SPRINGFIELD, Mo. — Springfield’s Mobile Food Park might soon be splitting up, over concerns that have a lot more to do with water, than food.
The city of Springfield says the park needs to better dispose of its grey water. It’s gently used water that has come in contact with dirt, soap, and in this case, grease. Brick and mortar restaurants already have a way to safely get rid of it, but food trucks are still working out the kinks.
Chef Baldee’s Pizza, a four-year tenant of the food truck park, has a black and white outlook.
“I just want to make pizza and I want be happy. I want to make pizza and make the city happy and make everyone else who buys my pizza happy,” Baldee said.
For others, it’s not so simple. You could say it’s “grey.” KOLR10 watched how food truck owners at the park currently dispose of grey water. They take it from their food trucks to a temporary interceptor, where the grease is filtered out before it enters the city’s water system.
After nearly a year of correspondence between the park’s landlord and the city, Chris Straw, the director of building development services, was called in for enforcement.
“Grease is like unhealthy food. It clogs your arteries. Grease clogs the sewer mains,” Straw said.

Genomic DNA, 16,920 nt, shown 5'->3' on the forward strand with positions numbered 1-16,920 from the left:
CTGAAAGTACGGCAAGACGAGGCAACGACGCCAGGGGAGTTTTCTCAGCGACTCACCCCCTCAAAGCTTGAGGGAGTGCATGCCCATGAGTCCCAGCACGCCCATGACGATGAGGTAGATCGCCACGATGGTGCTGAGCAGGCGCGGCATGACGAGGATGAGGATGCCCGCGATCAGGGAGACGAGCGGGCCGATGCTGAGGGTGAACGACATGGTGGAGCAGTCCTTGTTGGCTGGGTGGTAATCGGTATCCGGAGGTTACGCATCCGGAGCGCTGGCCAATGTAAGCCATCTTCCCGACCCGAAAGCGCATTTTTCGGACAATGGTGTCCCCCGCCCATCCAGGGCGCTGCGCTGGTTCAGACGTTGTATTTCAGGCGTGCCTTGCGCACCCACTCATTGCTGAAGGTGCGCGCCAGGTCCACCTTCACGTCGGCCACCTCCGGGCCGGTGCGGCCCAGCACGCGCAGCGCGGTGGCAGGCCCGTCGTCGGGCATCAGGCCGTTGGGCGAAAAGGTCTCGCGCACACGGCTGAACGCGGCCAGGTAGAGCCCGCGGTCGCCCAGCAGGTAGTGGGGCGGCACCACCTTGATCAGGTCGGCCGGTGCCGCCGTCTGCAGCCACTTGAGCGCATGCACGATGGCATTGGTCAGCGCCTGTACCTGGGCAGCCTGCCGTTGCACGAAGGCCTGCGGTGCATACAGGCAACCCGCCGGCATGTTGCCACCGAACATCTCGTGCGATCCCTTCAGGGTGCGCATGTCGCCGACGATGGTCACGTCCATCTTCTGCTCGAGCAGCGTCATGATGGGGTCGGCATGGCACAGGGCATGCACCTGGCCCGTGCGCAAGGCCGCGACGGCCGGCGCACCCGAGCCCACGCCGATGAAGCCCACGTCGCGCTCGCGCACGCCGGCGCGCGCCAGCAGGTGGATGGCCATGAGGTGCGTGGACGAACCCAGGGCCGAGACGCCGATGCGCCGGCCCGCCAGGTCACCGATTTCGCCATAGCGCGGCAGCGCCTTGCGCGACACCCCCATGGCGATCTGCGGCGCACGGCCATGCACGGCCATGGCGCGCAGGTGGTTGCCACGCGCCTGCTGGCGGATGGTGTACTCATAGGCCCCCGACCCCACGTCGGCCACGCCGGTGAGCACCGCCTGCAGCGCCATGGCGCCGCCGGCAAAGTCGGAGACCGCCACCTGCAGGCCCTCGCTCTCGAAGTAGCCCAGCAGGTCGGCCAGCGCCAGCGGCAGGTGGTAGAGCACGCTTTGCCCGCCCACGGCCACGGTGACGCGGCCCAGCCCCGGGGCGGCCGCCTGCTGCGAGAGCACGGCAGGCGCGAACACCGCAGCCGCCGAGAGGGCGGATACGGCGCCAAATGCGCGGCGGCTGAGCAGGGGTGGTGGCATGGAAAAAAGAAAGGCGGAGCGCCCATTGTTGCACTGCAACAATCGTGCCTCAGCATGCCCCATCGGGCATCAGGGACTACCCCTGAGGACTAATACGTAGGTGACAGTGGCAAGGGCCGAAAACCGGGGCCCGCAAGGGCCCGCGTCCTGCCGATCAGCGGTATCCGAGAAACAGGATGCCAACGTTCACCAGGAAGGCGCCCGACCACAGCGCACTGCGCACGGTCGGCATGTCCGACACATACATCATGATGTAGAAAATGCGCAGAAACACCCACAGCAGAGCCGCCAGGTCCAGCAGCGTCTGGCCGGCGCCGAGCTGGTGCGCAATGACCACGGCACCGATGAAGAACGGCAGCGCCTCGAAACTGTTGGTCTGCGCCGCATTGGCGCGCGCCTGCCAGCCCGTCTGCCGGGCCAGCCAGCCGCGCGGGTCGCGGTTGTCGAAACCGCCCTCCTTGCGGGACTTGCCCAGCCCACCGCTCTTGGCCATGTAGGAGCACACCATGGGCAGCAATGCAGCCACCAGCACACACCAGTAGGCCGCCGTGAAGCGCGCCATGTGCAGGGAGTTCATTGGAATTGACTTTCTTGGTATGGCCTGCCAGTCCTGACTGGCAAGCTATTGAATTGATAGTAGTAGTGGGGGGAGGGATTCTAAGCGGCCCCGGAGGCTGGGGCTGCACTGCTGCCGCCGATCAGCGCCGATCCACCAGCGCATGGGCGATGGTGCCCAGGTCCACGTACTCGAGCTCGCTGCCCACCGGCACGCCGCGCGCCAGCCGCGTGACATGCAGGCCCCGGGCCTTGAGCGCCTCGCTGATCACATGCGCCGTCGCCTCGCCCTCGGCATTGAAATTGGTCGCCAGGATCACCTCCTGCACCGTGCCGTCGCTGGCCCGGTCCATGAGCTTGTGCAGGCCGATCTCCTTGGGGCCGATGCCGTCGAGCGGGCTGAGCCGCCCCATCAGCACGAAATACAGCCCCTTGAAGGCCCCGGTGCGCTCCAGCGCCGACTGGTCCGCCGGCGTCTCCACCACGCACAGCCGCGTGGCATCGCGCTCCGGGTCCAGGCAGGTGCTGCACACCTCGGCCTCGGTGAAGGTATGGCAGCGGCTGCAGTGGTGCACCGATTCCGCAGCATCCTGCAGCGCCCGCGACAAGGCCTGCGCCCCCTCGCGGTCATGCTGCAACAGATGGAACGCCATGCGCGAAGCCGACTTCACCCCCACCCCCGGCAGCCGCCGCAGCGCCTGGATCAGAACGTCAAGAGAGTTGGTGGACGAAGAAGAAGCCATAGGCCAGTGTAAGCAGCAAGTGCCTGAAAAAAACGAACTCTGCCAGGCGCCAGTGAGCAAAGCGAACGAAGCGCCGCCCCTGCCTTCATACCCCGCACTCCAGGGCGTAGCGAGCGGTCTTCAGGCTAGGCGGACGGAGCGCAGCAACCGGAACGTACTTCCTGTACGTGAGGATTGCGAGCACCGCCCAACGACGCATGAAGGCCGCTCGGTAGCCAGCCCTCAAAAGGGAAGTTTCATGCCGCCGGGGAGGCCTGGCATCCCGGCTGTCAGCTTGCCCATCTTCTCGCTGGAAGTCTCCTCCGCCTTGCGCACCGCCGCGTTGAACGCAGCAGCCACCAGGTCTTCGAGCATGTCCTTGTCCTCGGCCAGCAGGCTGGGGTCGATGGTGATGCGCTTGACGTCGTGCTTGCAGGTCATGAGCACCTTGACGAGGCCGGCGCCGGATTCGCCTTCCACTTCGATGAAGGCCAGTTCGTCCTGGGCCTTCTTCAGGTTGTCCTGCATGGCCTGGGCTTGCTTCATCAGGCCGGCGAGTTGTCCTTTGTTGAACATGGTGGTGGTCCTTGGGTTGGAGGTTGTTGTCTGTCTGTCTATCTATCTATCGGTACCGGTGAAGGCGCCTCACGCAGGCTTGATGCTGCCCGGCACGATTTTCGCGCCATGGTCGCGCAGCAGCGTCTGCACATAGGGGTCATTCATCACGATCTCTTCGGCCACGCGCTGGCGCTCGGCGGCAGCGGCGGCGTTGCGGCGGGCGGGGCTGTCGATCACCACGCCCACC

He says the temporary grease interceptor on site was approved to be just that — temporary. The city gave the property until the end of August to install a permanent one.
“What was fine on Monday was considered illegal dumping on Tuesday,” Baldee said.
He made reference to the turn of events, including an Oct. 31 eviction notice, not from the city, but from his landlord.
“Do I have a bad taste in my mouth from these people? Yes. Can they make amends? Yes. Have they done so? No.” Baldee said.
Other owners say they’re more than willing to comply with city regulations, but don’t want to pay for a permanent interceptor themselves, for a site they aren’t tied down to. With a lot of “grey” left to be resolved, the black and white reality is that many renters now plan to leave, whether or not they’re forced.
The trucks that plan to leave, all told KOLR10 they have plenty of relocation options. From the city’s perspective, if the park breaks up, their grey water problem is temporarily solved, but the trucks still need to dispose of grease no matter where they’re parked.